Anselm Kiefer (German, 1945-)
oil paint, ash, stucco, chalk, linseed oil, polymer emulsion, salt and applied elements (e.g., copper heating coil), on canvas, attached to lead foil, on plywood panels, . Leonard C. Hanna, Jr. Fund 1990.8.b
As a German artist, Kiefer struggles with the aftermath of the Holocaust and creates work that engages history, ethical issues of the present, and German identity through images emblematic of Nazi sites. This barren, deeply recessed landscape is based on Kiefer’s photos of train tracks in France. The raw natural materials and destructive artistic process symbolize human tragedy. A substructure of lead mounted on wood is marked by footprints and tire tracks, plastered, burned, and covered with ash. Salt, applied to the upper half of the work, connects the historical event with the biblical narrative of Lot’s escape from Sodom and Gomorrah. Lot’s wife, who disobeyed warnings not to look back at God’s destruction of the cities, was turned into a pillar of salt.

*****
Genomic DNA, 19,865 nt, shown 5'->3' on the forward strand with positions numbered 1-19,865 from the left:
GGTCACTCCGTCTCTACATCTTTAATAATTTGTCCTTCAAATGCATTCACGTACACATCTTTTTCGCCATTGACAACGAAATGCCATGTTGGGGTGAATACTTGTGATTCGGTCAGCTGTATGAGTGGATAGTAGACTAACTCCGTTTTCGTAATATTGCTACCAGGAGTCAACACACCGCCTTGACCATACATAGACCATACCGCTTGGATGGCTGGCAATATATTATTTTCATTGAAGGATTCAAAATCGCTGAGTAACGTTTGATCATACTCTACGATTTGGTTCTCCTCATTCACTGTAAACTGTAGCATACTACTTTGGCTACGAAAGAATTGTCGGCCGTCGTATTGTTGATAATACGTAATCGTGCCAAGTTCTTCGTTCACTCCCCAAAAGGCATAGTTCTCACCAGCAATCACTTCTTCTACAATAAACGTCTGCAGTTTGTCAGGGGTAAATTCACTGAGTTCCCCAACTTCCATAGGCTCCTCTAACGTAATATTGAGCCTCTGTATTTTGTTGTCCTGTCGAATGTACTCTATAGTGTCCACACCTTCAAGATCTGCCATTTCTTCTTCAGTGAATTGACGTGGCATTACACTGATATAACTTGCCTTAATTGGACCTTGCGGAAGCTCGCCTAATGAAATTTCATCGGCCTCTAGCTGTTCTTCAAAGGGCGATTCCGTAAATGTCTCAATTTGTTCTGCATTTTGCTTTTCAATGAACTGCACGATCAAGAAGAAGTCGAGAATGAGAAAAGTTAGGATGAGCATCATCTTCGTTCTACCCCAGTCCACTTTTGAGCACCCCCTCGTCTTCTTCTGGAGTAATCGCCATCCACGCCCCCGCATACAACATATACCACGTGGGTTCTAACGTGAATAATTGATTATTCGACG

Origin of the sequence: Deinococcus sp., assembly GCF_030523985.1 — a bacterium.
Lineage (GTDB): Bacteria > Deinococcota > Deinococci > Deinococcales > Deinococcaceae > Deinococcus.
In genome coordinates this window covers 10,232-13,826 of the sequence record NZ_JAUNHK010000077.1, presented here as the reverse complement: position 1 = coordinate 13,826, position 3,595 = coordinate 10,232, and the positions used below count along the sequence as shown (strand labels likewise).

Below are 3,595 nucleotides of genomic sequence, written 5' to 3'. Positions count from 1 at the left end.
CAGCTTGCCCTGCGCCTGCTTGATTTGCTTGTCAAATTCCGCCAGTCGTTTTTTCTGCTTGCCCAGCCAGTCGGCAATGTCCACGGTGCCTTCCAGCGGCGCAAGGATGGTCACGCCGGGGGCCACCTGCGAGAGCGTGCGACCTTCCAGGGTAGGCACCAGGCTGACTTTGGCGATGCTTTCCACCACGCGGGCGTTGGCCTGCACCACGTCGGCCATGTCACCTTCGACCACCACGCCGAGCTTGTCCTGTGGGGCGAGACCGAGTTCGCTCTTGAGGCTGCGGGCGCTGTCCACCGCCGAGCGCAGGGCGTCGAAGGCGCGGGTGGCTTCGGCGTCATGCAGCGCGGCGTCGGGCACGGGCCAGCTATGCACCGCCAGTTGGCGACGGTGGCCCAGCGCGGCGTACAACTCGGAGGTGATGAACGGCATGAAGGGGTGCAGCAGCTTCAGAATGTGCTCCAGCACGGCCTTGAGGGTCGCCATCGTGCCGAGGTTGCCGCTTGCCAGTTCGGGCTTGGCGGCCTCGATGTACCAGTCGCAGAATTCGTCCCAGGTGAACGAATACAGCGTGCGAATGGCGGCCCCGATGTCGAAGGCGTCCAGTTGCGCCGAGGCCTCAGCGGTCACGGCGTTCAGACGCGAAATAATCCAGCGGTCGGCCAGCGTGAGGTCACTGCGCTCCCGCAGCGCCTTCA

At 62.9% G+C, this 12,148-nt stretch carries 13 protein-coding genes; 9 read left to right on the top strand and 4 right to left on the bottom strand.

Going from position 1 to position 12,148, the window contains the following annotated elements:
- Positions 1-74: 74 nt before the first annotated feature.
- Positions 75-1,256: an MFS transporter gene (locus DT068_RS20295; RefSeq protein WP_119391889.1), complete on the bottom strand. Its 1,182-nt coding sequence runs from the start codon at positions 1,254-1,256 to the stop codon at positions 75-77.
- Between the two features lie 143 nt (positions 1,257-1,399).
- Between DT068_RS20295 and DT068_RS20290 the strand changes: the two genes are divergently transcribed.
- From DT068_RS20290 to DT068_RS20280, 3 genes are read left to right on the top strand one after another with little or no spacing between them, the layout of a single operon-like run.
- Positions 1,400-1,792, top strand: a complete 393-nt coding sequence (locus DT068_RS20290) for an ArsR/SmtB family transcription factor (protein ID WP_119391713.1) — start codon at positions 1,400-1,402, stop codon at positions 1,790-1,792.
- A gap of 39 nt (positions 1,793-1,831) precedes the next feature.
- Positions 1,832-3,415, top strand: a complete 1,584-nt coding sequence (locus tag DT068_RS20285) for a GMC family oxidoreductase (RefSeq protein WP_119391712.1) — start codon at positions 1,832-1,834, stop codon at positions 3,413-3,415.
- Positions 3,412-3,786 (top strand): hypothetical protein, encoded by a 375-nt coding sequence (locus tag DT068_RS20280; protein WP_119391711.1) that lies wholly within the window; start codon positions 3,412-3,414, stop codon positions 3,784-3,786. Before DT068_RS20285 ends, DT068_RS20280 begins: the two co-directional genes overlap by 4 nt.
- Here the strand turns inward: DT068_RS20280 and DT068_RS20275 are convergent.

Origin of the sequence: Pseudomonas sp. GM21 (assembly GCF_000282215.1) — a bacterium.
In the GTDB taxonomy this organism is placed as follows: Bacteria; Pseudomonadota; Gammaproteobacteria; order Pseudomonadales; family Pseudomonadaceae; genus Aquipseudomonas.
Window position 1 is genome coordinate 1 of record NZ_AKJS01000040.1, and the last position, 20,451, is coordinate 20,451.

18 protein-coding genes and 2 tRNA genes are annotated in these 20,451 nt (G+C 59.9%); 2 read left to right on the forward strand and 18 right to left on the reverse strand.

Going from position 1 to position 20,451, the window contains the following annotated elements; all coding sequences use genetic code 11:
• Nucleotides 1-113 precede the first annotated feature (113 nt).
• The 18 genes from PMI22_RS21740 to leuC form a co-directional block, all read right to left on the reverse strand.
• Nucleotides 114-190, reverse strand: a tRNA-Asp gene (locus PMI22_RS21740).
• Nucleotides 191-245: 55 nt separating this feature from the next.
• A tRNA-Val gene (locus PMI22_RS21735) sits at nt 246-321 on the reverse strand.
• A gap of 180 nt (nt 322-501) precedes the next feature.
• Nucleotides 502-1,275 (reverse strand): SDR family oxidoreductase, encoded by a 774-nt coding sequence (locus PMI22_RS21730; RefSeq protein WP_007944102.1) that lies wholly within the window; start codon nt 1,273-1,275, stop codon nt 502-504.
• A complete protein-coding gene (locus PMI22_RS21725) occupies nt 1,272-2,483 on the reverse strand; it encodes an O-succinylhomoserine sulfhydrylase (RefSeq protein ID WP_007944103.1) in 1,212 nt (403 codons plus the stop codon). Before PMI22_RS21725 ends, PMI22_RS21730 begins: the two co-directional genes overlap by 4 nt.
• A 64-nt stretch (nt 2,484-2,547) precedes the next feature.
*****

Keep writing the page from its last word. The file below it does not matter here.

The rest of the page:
CMA 1991: "Notable Acquisitions" June 7-September 15, 1991, Bulletin 78 (June 1991), p. 109, repr.